30. 30. 28 Focus on Zinc / No 13 Spain A make-over for a department store There was a time when department stores were glass palaces that changed into giant lanterns at nightfall. A century later, these stores have blended into the renovated urban landscape. Their glass facades have become opaque, to answer the constantly increasing need for space to display articles. The need for space is omnipresent and sometimes makes department stores expand their premises either by adding a floor or an extension. When El Corte Inglès department store in Madrid was inaugurated in the 1970s, it was already looking to expand. When the last plot on the block became free, the store decided to extend its retail surfaces in order to gain extra space for its clothing department. Although the surface gained is no larger than 280 m2 , the position of the plot, at the corner of two streets, makes it particularly attractive. This position made it possible to unite two perpendicular facades while giving continuity to the building. Zinc cladding in PIGMENTO® green - compatible with one of the colours of the retail chain’s logo - gave unity to the volume. The architects used two types of made-to-order cassettes: a smooth horizontal cassette and a ribbed cassette that gives relief to the facade. These cassettes are subtly positioned on the facades in such a way as to create a dynamic play of shadows across the walls of the building throughout the day - the sun no longer illuminates the interiors of the store but it does light up its walls. At the top of the building, a glass crown creates a link between the variations in volume dictated by urban regulations and conceals the numerous ventilation units now on the roof. Indeed, the whole building was remodelled during the extension: its appearance was altered and entrances were redesigned to bring them into compliance with fire safety standards. It is notable that this major renovation work took place without closing the store. Public buildings El Corte Inglés, Madrid Architect(s) Enrique Bardají Álvarez David Ramos Viejo Pedro Dilatada Capont Contractor Gismero Technique(s) VMZ Interlocking panel, VMZ Perforated interlocking panel Aspect(s) PIGMENTO® green Surface in zinc 6,300 m2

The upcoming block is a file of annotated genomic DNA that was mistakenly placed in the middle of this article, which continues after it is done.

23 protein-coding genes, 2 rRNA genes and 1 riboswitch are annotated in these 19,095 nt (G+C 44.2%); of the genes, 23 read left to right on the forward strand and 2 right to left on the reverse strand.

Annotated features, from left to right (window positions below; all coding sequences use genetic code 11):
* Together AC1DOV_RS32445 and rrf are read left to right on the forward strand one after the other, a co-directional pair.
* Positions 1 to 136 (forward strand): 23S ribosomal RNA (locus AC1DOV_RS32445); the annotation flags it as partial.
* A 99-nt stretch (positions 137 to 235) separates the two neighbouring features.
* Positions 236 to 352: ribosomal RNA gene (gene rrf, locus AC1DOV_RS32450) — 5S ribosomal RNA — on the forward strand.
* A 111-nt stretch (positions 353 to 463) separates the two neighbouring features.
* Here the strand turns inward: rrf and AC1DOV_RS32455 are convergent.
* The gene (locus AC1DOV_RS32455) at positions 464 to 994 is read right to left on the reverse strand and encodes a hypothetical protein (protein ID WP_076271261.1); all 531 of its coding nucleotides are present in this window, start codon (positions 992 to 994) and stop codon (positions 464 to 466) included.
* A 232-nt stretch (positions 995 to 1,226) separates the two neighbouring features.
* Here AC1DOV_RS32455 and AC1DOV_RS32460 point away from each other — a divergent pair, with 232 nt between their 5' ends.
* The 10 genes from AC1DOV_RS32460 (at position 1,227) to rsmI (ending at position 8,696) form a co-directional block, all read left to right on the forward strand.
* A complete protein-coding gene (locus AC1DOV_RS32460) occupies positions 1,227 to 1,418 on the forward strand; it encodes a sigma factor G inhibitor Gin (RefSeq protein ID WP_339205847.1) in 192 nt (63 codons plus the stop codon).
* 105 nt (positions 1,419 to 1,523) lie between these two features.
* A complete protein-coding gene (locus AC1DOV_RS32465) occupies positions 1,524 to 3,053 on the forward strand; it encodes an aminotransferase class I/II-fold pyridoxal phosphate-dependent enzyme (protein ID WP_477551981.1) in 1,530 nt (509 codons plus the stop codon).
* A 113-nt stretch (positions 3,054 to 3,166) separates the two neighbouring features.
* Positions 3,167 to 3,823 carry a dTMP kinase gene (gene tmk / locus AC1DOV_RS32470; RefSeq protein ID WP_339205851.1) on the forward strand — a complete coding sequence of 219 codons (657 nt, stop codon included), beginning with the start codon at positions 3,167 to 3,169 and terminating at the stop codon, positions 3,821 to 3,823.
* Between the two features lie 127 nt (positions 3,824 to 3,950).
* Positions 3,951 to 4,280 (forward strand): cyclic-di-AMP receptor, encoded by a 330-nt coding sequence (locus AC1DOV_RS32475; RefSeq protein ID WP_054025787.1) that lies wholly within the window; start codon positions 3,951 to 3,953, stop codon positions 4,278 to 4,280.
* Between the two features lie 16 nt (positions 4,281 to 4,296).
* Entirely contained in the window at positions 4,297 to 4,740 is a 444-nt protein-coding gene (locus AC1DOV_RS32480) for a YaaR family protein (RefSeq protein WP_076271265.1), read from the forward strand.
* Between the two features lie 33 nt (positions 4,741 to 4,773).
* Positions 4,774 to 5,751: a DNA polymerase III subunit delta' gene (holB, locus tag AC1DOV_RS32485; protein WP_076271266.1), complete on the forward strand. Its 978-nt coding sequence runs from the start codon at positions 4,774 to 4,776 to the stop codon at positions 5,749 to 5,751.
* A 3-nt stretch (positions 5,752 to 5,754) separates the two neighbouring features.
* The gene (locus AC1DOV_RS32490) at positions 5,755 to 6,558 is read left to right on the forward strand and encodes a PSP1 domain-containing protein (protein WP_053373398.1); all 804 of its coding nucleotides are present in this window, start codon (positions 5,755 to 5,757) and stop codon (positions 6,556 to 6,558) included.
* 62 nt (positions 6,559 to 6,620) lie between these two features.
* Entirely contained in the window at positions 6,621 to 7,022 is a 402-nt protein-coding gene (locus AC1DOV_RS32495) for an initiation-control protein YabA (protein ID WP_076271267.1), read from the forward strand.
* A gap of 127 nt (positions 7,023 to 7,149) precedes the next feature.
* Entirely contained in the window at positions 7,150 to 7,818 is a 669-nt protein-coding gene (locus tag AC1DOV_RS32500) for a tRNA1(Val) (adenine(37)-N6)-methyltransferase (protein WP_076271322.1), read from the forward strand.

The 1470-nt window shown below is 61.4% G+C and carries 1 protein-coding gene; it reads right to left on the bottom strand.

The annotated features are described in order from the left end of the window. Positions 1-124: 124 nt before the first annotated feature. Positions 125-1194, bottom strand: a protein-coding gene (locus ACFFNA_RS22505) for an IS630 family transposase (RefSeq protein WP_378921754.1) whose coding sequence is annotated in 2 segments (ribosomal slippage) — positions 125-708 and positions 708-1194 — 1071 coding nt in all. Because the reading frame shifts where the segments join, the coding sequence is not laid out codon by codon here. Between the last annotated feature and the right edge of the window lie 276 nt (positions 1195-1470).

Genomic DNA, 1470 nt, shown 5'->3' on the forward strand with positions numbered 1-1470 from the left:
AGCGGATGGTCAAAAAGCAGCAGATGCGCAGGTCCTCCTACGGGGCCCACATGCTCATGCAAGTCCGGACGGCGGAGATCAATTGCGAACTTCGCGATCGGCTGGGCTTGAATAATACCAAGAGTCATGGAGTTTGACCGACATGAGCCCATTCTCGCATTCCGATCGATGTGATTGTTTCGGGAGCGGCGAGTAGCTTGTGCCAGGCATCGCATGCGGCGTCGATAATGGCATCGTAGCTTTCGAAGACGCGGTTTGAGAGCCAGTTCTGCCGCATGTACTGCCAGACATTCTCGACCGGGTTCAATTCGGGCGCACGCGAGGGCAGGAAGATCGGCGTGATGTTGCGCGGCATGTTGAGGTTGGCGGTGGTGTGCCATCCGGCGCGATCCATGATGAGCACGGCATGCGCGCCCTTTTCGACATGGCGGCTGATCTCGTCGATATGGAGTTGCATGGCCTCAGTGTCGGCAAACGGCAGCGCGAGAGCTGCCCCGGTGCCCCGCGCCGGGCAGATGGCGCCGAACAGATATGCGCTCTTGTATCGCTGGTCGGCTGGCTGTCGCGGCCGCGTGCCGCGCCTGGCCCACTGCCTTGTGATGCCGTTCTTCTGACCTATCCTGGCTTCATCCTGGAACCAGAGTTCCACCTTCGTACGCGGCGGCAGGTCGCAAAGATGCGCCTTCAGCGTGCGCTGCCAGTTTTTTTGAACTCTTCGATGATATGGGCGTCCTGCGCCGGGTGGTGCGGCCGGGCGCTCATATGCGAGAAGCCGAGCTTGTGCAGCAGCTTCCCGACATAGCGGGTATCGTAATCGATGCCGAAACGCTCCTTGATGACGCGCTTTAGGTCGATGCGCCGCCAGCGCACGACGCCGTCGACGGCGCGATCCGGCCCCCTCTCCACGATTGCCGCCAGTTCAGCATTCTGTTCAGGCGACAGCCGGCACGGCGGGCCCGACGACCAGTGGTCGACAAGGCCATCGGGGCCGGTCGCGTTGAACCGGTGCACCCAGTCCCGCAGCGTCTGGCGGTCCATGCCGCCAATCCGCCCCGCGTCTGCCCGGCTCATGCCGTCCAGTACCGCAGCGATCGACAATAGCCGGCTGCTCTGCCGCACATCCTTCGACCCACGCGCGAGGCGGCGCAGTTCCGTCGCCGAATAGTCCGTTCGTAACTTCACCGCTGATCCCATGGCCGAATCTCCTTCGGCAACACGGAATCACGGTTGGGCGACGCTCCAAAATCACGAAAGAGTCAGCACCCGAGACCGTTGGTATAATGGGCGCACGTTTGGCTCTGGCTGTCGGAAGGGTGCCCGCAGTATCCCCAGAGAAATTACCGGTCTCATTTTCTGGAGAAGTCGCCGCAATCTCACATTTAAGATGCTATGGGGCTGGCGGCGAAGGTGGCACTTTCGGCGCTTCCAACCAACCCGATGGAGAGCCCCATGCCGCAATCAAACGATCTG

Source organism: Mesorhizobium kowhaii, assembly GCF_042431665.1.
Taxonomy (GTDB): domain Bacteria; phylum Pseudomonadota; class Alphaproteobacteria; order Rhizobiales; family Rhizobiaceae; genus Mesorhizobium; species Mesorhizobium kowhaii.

31. 31. No 13 / Focus on Zinc 29 Photos: Miguel Ángel Gracía, Spain. Drawing: E. Bardaji y Asociados, S.L., Spain.